ATbar Swiss authorities thwart plot to down El Al passenger plane
Loading Search Engine

Swiss authorities thwart plot to down El Al passenger plane

20/05/2006 | by Fighel, Jonathan (Col. Ret.)  
A plot to blow up an El Al plane at Geneva's international airport has been thwarted by Swiss intelligence agencies. The authorities uncovered a terrorist cell that was plotting to strike an Israeli plane while it was taking off through an RPG rocket attack in December 2005.[1]

The plot to shoot down the plane was uncovered by Claude Kuvasi, a Swiss secret service member who worked under the codename Babylon. Swiss newspaper Blick reported that Kuvasi was planted as an undercover agent in an Islamic center in Geneva to find out if a terror cell was operating there. The episode was kept secret for six months, until the Swiss agent exposed it on his own. Kuvasi, who became closer to the head of the Islamic center in Geneva, Hani Ramadan, feared that his new friend would face complications due to the fact that some of his students planned a terror attack.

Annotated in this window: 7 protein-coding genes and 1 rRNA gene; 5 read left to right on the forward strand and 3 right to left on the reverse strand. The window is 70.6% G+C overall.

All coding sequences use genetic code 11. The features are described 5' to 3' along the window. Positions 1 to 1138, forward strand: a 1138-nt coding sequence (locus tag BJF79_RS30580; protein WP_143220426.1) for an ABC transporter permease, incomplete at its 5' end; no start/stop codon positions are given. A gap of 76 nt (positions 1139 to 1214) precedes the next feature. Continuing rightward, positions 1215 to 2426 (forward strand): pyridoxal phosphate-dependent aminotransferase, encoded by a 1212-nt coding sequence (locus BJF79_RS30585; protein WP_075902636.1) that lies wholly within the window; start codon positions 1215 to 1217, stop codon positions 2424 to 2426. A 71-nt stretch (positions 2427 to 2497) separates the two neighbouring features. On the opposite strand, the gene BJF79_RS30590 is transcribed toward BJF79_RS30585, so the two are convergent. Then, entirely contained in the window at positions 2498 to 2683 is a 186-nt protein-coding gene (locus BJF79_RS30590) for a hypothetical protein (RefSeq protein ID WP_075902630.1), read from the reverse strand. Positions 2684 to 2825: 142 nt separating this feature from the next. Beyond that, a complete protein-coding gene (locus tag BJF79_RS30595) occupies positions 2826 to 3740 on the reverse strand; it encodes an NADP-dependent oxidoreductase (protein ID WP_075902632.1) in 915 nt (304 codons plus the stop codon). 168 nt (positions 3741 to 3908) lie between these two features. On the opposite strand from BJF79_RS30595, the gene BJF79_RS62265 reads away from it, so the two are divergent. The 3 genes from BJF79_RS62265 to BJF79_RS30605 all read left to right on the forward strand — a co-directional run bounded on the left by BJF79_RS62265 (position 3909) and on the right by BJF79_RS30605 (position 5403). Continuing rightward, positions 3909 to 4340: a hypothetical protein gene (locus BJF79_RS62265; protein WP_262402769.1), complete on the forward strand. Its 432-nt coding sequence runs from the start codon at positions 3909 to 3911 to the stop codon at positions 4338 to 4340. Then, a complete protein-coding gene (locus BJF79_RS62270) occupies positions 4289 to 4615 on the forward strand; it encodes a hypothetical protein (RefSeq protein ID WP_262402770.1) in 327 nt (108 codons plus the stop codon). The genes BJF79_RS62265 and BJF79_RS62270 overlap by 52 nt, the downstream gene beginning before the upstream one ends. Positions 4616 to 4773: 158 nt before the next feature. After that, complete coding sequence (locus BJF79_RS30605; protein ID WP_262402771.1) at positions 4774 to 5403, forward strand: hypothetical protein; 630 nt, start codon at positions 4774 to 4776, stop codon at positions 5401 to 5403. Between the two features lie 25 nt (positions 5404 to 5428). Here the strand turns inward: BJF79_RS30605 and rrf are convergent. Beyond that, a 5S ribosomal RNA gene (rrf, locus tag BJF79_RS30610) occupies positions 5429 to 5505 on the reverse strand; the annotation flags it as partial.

The French website Le Point featured a report on 19 May 2006 saying that "intelligence of the Swiss secret services carrying the date December 2005 shows that two people, a Libyan and an Algerian, held a mortar bomb, and planned to carry out an attack against an Israeli airlines El Al plane at Geneva's airport." According to the reports, the cell members used the Islamic center as a shelter for their operational preparations for the attack.[2]

The Islamic Center of Genevais headed by Hani Ramadan, whose father, Said Ramadan, was expelled from Egypt by then-dictator Gamal Abdul Nasser. Going to Saudi Arabia first, Said Ramadan was one of the founders of the World Islamic League, a Saudi charity organization, whose goal is to spread worldwide the Islamic faith. He moved to Geneva, Switzerland in 1961. There he created the Islamic Center of Geneva, which was inaugurated in 1978 by Saudi King Kahled Bin Abdulaziz.[3]